“I’d love to speak another language, but…”
Over the years, I’ve heard more reasons not to learn a language than I ever would have imagined. I even used to make excuses for myself, before I learned my first new language, English. So, in my article I’d like to draw your attention to the reason why to study foreign languages is so important, especially English.
Learn Mandarin and you can speak with more than a billion people worldwide. Learn Hindi and you can speak to another 650 million people. Spanish gets you approximately another 420 million. If you already speak English, you would almost be able to speak to half the world’s population! Isn’t it a valuable reason?
Learning a second language opens up a ton of career opportunities. I’m not just talking about freelancing or working location-independently either, though these are excellent ideas which I’ve personally used (and do advise you to try). There are lots of other ways that speaking two or more languages can improve your employment prospects. Even in small, local companies, the chances, that the ability to speak a second language, will set you apart from other applicants do exist. Moreover, you must remember that between two candidates with the exact same skill set and experience, the person who is bilingual is arguably much more likely to get the job.
So, if you want to make good money, study foreign language.
Foreign language would help you not only to make money, but to have rest. I’m sure you’ll share my point of view that travelling is not just about taking pretty pictures and posting them on Facebook or Instagram, or spending a week in a 5-star all-inclusive resort. Learning a foreign language, even as little as a handful of phrases, will make your travel experiences so much better, and I speak from experience when I say this. Not only will the knowledge of the language the locals speak result in warm smiles and invitations for drinks, it might bring you opportunities that you’d never thought could befall you. Best of all, it will enrich your life by offering you a deeper understanding of the culture and history of the people you’ll encounter.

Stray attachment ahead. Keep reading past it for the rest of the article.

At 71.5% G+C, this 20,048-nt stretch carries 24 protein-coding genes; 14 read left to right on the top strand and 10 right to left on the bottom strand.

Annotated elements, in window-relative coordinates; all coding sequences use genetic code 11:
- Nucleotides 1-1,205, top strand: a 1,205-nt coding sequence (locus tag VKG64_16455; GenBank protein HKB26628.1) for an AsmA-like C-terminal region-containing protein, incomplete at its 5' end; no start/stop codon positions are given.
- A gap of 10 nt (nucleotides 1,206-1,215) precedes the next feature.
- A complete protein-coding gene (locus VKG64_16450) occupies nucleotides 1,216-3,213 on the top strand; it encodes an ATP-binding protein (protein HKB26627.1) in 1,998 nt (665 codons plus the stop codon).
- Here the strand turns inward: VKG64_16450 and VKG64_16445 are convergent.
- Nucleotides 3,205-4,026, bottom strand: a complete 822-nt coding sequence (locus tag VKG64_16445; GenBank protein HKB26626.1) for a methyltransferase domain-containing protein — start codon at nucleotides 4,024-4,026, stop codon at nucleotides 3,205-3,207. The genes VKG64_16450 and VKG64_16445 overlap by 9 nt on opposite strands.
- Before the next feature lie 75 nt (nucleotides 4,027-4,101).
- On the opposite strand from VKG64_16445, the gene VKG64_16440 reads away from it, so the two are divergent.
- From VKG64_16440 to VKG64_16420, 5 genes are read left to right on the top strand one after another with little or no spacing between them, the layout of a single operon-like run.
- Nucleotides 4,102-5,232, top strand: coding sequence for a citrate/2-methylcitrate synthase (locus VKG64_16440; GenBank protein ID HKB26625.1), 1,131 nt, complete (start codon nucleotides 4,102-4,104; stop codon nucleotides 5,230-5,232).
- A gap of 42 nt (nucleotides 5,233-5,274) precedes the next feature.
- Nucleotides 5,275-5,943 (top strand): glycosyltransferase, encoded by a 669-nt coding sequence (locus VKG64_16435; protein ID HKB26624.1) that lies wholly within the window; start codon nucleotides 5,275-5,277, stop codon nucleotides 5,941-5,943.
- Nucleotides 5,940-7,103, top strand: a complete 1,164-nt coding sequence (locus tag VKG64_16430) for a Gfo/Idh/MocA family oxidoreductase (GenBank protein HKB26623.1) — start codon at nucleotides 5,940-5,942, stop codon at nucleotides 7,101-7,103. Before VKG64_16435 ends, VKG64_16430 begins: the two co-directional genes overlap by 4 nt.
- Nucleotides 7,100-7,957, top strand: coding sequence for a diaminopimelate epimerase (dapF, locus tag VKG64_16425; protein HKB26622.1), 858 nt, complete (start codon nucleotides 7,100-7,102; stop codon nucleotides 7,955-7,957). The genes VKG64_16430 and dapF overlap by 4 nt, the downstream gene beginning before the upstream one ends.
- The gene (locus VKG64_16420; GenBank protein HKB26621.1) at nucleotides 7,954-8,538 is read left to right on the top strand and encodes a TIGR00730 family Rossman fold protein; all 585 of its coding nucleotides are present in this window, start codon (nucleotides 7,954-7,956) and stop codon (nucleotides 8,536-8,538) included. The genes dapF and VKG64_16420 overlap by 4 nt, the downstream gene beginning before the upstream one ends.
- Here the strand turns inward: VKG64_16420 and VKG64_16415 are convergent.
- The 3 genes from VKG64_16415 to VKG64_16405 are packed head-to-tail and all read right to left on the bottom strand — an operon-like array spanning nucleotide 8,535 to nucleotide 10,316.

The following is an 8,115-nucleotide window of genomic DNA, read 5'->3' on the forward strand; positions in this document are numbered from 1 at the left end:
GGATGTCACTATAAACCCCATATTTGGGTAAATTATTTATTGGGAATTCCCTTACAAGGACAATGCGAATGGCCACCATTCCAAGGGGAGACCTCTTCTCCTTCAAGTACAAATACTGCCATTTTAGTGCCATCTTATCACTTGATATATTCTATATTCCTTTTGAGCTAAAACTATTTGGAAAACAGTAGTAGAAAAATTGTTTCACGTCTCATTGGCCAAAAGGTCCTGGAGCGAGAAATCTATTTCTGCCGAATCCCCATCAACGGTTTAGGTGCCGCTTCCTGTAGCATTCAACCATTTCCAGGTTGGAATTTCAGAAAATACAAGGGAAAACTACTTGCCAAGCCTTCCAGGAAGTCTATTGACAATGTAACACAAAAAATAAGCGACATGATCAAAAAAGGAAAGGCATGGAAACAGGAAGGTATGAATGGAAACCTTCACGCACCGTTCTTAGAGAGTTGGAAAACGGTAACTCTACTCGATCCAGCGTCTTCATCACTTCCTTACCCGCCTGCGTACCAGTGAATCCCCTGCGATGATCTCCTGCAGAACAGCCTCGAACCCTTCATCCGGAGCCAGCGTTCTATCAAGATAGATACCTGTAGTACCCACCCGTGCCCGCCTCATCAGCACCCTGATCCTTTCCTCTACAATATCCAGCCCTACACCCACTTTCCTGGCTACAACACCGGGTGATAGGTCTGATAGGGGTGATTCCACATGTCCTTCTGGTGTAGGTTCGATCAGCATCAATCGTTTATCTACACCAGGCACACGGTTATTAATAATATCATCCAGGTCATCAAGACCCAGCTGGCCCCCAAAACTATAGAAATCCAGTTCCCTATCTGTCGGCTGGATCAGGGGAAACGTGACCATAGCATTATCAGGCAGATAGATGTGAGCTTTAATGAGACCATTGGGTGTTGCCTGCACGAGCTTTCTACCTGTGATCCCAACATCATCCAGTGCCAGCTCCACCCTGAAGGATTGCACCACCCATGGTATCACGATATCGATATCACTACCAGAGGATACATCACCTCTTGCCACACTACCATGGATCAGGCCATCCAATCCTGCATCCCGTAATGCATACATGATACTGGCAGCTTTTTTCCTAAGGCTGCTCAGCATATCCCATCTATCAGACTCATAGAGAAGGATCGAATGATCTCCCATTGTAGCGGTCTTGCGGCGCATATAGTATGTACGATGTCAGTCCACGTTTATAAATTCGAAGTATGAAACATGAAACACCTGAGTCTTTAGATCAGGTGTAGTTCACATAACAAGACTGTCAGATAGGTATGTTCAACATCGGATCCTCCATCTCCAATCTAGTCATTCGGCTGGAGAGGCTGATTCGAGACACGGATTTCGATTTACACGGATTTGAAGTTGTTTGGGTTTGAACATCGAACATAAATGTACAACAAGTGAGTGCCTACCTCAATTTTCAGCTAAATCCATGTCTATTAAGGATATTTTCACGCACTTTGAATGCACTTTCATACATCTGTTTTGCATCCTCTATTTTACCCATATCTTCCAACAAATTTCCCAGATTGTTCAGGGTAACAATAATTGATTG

Also, I strongly believe that language and culture are intimately linked. Of course, you can learn a particular geography’s culture without knowing the language, but if you learn another language, you’ll have insight into another culture. Music, movies, food, literature, poetry, theatre, fine arts: the list of fabulous things that culture brings to our lives is endless. You’ll get to “ride on a different bus” and not only see what it’s like inside and even get comfy in there, but get a clear view of your own for the first time.
Finally, and perhaps most importantly, meeting new and interesting people and developing life-long friendships (or, who knows, even the love of your life!) are certainly objectives well worth aspiring for, and learning another language is a sure way to expedite that process. Plus, learning a language is fun!
Everybody has different reasons for learning a language (or not). But by now, I hope I’ve managed to convince at least some of you of the amazing rewards that learning another language can bring.